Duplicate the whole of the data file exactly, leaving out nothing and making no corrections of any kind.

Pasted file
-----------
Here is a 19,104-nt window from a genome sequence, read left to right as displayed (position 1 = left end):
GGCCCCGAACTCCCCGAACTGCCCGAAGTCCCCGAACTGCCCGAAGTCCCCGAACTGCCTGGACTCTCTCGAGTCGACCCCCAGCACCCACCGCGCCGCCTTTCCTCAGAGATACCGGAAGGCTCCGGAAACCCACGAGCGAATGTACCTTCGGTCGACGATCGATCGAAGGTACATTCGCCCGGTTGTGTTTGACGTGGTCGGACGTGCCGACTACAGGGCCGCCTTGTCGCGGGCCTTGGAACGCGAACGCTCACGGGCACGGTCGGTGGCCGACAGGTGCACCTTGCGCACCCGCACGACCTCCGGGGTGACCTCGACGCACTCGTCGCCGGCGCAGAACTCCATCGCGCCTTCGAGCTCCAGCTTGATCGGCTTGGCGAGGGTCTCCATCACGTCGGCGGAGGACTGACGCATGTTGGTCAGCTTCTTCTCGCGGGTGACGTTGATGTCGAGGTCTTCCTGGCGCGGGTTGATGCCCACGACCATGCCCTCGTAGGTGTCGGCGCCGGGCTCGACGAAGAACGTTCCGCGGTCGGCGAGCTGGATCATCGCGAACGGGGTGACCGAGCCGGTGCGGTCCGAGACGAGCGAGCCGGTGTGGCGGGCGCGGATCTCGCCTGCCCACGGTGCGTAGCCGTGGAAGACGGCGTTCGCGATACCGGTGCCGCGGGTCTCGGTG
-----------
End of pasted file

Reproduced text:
Here is a 19,104-nt window from a genome sequence, read left to right as displayed (position 1 = left end):
GGCCCCGAACTCCCCGAACTGCCCGAAGTCCCCGAACTGCCCGAAGTCCCCGAACTGCCTGGACTCTCTCGAGTCGACCCCCAGCACCCACCGCGCCGCCTTTCCTCAGAGATACCGGAAGGCTCCGGAAACCCACGAGCGAATGTACCTTCGGTCGACGATCGATCGAAGGTACATTCGCCCGGTTGTGTTTGACGTGGTCGGACGTGCCGACTACAGGGCCGCCTTGTCGCGGGCCTTGGAACGCGAACGCTCACGGGCACGGTCGGTGGCCGACAGGTGCACCTTGCGCACCCGCACGACCTCCGGGGTGACCTCGACGCACTCGTCGCCGGCGCAGAACTCCATCGCGCCTTCGAGCTCCAGCTTGATCGGCTTGGCGAGGGTCTCCATCACGTCGGCGGAGGACTGACGCATGTTGGTCAGCTTCTTCTCGCGGGTGACGTTGATGTCGAGGTCTTCCTGGCGCGGGTTGATGCCCACGACCATGCCCTCGTAGGTGTCGGCGCCGGGCTCGACGAAGAACGTTCCGCGGTCGGCGAGCTGGATCATCGCGAACGGGGTGACCGAGCCGGTGCGGTCCGAGACGAGCGAGCCGGTGTGGCGGGCGCGGATCTCGCCTGCCCACGGTGCGTAGCCGTGGAAGACGGCGTTCGCGATACCGGTGCCGCGGGTCTCGGTG